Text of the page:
For nearly a year, the NYPD’s top brass have been worried about losing the rank and file. Morale was already at risk from the superfluous new oversight bureaucracies that de Blasio demanded as a mayoral candidate. Worse, the Civilian Complaint Review Board has assumed new prosecutorial and sentencing powers, which it lacks the knowledge to use appropriately.

In early November, a high-ranking official spoke to me about the NYPD’s fears: “The main thing we can’t allow to happen is to lose control of the streetcorners.”

That may already be occurring. The department managed to quell a 10% shooting spike in the first half of the year by throwing cops at hot spots over the summer. But in the past four weeks, shooting victims have surged 38% over the same period last yea r, while in the days since the assassination, cops have all but abandoned discretionary summons and arrest activity, as threats against them pour into the department.

If de Blasio wants to reverse this ominous slowdown, he must explicitly rebut his earlier slander of the NYPD.

Mr. Bratton said on Monday that a “weeklong period of mourning” and demonstrations that were straining resources were contributing to the drop-off in arrests and summonses. But he said the slowdown should not concern New Yorkers. “I would point out it has not had an impact on the city’s safety at all,” Mr. Bratton said.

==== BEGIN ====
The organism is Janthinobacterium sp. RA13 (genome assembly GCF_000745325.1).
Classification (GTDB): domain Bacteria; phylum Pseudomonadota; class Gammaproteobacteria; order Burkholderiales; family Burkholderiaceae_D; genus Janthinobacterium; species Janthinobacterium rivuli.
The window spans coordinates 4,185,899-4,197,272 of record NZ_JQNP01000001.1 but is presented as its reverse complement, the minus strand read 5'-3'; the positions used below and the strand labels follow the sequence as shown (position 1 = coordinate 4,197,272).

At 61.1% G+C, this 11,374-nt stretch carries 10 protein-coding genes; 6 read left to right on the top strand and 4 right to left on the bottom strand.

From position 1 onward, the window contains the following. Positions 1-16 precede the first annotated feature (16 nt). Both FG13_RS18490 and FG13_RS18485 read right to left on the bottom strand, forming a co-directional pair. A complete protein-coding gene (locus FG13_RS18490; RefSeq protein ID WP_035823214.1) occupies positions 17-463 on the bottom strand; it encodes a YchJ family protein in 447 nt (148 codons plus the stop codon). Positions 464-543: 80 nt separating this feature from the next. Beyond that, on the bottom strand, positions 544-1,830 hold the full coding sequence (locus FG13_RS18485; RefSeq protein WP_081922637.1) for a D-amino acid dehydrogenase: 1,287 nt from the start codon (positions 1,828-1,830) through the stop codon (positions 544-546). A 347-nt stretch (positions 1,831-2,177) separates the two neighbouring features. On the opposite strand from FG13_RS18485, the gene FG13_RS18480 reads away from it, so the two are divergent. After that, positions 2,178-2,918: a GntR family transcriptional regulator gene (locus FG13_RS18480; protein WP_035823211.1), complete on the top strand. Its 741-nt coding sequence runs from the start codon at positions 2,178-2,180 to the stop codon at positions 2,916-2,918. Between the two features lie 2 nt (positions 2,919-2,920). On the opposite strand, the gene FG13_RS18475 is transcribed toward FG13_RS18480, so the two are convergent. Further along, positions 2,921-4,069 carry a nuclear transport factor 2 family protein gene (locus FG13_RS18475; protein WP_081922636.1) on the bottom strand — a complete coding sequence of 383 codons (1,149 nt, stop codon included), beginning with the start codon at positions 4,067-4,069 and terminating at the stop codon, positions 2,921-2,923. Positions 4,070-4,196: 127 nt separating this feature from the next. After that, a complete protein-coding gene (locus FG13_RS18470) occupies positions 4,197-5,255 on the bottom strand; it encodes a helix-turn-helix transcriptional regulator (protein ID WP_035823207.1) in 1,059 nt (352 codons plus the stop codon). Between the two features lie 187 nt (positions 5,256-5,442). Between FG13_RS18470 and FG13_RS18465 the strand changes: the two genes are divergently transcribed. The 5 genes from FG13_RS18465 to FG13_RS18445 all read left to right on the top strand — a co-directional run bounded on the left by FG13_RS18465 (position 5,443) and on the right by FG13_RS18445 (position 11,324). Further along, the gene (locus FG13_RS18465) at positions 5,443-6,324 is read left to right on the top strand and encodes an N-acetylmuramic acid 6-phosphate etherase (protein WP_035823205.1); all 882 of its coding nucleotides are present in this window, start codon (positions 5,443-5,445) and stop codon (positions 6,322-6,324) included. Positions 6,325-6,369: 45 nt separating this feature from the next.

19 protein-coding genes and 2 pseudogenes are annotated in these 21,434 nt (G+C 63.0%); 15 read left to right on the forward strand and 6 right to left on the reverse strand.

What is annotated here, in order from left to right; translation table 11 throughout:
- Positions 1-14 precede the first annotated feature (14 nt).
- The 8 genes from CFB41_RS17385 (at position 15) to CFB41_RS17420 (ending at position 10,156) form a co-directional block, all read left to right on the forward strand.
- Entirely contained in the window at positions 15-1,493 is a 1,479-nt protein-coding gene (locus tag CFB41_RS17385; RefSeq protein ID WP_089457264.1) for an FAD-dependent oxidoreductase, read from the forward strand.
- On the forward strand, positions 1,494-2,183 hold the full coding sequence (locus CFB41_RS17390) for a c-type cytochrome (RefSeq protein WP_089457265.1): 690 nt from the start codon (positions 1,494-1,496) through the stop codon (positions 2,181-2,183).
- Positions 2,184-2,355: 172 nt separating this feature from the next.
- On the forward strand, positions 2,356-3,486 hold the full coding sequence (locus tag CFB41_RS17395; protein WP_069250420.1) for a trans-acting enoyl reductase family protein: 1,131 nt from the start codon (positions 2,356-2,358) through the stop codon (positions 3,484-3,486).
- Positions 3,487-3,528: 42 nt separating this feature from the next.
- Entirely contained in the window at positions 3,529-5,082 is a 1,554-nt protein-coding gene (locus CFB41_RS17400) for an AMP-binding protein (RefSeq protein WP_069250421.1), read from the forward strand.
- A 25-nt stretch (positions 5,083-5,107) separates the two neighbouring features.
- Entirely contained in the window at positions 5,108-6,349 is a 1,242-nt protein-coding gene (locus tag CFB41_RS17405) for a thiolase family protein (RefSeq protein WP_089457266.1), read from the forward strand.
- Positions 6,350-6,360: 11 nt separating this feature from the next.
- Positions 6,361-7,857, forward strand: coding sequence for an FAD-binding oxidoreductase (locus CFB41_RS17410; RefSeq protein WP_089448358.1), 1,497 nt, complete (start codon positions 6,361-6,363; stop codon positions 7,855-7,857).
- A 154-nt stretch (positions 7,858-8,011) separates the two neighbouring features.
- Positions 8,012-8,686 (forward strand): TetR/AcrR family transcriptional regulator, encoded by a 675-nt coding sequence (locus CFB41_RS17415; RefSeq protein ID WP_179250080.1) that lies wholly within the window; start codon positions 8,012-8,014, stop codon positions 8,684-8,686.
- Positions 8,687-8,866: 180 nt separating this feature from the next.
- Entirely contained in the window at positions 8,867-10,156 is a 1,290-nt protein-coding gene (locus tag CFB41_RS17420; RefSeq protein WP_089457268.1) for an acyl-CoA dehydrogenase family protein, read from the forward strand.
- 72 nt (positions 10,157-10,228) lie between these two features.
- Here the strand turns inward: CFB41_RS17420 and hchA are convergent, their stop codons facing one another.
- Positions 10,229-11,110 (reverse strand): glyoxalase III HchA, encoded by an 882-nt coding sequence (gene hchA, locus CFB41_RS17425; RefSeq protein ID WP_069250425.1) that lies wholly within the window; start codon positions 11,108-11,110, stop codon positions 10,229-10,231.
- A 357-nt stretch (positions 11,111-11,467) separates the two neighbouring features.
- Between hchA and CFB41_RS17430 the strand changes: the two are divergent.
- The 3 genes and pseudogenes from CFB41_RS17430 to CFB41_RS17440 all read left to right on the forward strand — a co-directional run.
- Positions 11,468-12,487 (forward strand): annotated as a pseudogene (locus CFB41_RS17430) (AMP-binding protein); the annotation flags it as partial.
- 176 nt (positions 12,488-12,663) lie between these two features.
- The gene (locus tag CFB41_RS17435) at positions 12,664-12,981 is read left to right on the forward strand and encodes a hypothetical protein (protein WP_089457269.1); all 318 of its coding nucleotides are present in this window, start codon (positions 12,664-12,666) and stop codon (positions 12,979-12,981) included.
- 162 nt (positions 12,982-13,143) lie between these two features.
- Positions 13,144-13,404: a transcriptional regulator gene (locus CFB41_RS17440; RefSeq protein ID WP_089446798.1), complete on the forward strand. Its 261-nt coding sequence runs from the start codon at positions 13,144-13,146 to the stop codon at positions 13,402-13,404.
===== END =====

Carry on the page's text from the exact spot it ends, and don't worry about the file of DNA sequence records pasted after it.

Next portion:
A top union official flatly denied that there was a job action and pointed to the orders to double up and the need to police demonstrations as the main reasons…

Michael J. Palladino, the head of the Detectives’ Endowment Association, said that while a stoppage was not sanctioned for detectives, in his opinion it was understandable.

“Cops have feelings, too,” he said. “Now they are the targets of execution. That’s enough to make anyone hesitate, regardless of your profession.”

This is a highly dangerous game.

To ignore crime — even low-level offenses — only encourages disorder and invites a return to the bad old days. The people of New Yorks have a right to expect their city policed and their laws enforced.